How would you know which directories you need to cache? In the case of nim, at the time I’m writing this, you just need to cache these two directories. But you know, things change. Who knows in the future? For me this was a lot of trial and error as I reviewed the GA log to chase down what was missing when things didn’t work. You may have to do something similar.

We’re now caching two directories. The next step is we need to modify our step that installs nim to use this new fancy cache we’ve defined.

- name: Install Nim
  if: steps.cache-choosenim.outputs.cache-hit != 'true' || steps.cache-nimble.outputs.cache-hit != 'true'
  run: |
    curl -sSf >
    sh -y

I didn’t talk about the id fields we defined on our caches earlier. They’re used here to decide whether we have a cache hit and can just skip the install. Basically if either of the keys gets a cache miss, then do the full install.

That’s it. You can save the full source to .github/workflows/testing-native-2.yml and try it yourself.


In this age of containers some of you have to be wondering, “what about docker”? GA is flexible and lets us use Docker containers. Furthermore, moigagoo is providing prebuilt nim docker images for ubuntu and alpine.

That makes our GA file a lot simpler. We can rely on docker to download the image and enable us to run testing inside of it.

- name: Test
  run: >
    docker run -v `pwd`:/usr/src/app -w /usr/src/app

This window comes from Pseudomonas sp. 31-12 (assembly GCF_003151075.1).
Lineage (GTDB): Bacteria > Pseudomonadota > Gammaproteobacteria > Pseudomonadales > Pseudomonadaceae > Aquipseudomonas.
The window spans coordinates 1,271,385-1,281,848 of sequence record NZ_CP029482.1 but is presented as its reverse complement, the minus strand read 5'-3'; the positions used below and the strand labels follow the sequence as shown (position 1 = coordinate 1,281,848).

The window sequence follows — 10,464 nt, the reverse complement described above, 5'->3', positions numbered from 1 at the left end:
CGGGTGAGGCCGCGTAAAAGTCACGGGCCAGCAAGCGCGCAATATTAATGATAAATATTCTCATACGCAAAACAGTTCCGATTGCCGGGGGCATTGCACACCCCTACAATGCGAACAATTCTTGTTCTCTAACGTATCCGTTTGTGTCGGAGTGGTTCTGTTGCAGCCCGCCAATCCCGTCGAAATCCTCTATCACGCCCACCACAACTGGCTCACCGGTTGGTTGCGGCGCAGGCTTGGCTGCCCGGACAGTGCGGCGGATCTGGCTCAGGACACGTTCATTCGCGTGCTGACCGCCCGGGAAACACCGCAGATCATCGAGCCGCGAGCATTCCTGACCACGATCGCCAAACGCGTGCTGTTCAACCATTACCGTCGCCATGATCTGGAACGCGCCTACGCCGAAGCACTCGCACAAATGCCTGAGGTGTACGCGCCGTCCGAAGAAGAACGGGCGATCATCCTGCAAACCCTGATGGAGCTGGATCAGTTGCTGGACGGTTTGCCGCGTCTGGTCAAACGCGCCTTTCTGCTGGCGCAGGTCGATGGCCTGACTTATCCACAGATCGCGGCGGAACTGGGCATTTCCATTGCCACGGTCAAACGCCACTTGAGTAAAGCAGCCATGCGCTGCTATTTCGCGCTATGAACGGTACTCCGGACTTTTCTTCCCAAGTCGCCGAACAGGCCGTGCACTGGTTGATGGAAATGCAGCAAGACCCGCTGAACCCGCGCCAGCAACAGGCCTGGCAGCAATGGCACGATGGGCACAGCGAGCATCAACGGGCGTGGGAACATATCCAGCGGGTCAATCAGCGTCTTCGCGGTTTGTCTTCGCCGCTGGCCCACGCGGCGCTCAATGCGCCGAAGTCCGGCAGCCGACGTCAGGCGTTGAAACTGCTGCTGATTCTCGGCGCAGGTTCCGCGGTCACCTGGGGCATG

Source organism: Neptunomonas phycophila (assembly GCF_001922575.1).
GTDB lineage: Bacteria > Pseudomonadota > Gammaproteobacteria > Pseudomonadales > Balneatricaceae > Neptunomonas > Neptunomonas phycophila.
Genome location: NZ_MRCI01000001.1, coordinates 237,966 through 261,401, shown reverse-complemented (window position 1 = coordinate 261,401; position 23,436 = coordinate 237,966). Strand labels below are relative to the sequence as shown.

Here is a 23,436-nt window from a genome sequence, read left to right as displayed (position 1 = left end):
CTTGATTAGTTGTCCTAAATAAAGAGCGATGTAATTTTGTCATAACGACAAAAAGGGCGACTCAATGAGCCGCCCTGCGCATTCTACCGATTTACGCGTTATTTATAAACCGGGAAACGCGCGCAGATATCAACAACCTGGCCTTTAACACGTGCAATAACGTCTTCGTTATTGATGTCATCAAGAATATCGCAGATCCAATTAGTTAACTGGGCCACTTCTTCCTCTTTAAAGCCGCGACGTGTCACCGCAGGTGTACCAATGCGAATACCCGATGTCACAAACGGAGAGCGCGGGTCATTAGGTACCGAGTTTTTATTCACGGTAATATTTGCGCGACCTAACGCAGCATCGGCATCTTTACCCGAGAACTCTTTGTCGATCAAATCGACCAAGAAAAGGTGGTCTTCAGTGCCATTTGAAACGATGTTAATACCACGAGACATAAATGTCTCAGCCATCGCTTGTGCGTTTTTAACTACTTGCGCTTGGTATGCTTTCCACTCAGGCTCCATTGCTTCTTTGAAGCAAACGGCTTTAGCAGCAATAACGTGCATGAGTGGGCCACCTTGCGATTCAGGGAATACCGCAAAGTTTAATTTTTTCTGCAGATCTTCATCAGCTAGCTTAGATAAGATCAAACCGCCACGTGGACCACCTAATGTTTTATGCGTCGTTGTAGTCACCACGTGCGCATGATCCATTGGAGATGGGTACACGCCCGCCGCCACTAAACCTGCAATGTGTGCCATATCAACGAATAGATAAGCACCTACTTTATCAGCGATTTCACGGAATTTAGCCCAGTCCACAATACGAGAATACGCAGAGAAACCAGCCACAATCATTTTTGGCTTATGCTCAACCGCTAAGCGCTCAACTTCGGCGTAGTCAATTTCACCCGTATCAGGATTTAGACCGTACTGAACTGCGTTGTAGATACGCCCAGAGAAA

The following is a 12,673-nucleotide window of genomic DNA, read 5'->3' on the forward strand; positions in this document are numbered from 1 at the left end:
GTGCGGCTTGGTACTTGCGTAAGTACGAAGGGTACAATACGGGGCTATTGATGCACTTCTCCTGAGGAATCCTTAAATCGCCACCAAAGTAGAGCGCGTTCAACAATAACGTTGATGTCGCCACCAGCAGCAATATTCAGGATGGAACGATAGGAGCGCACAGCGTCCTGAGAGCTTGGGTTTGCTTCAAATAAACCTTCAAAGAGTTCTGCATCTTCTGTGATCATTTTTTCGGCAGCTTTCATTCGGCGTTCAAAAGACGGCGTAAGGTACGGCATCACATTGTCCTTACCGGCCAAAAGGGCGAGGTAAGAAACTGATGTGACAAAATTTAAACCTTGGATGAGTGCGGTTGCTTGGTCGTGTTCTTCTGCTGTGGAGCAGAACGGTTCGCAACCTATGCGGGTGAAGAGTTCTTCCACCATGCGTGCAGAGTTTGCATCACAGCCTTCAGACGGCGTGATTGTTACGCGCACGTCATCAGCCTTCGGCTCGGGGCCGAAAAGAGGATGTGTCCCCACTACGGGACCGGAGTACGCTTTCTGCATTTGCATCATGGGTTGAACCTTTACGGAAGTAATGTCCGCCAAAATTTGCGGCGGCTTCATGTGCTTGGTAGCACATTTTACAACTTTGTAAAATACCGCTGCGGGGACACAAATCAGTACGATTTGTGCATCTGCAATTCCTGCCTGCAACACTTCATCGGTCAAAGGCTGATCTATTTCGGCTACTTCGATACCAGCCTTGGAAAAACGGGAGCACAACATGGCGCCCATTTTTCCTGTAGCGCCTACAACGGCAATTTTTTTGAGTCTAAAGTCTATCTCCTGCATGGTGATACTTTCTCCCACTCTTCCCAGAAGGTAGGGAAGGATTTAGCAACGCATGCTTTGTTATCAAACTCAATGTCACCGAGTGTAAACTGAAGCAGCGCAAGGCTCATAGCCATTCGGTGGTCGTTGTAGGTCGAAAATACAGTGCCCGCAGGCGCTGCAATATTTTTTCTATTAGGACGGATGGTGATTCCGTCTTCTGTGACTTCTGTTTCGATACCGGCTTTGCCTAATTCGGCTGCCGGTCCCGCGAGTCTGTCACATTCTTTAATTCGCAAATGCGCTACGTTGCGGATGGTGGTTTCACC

nimble test -y

Save this file as .github/workflows/testing-docker-1.yml and try it out. It’s a great simple GA.

Turn it up to 11

Great, now we’re testing nim 1.2.0 on ubuntu. What about if we want to support multiple versions of nim? What if we want to support alpine as well? Are we going to have to write more GA files? No, we don’t have to. GA has a cool feature where you can parameterize the file and it will generate jobs on the fly.

Let’s change our file so that we’re testing older nim versions and whatever the latest is as well.

    NIM_VERSION: [1.0.2, 1.0.6, 1.2.0, latest]
    OS_VERSION: [ubuntu, alpine]


- name: Test
  run: >
    docker run -v `pwd`:/usr/src/app -w /usr/src/app
    nimlang/nim:${{ matrix.NIM_VERSION }}-${{ matrix.OS_VERSION }}
    nimble test -y

Now when this GA runs, instead of a single job it will turn into 8 actual jobs. Two OS versions times four versions of nim equals eight jobs.

Save this file as .github/workflows/testing-docker-2.yml and see it in action. It’s glorious!

Oh and it will eat up your build minutes as well, so turn off what you don’t need.


moigagoo is building the docker images with a set of OS dependencies such as openssl, postgresql, etc. Your needs may differ as you may need more libraries, different versions or want fewer ones to reduce the footprint. Either way, you may have to run apt-get on your image to add/substract packages.


You have a couple options for testing nim code on Github Actions today. You can compile nim yourself or you can use a docker image. Either way, it’s not a lot of code. use caches or restricting how much you use matrix testing so you don’t burn through your build minutes quickly.


Source code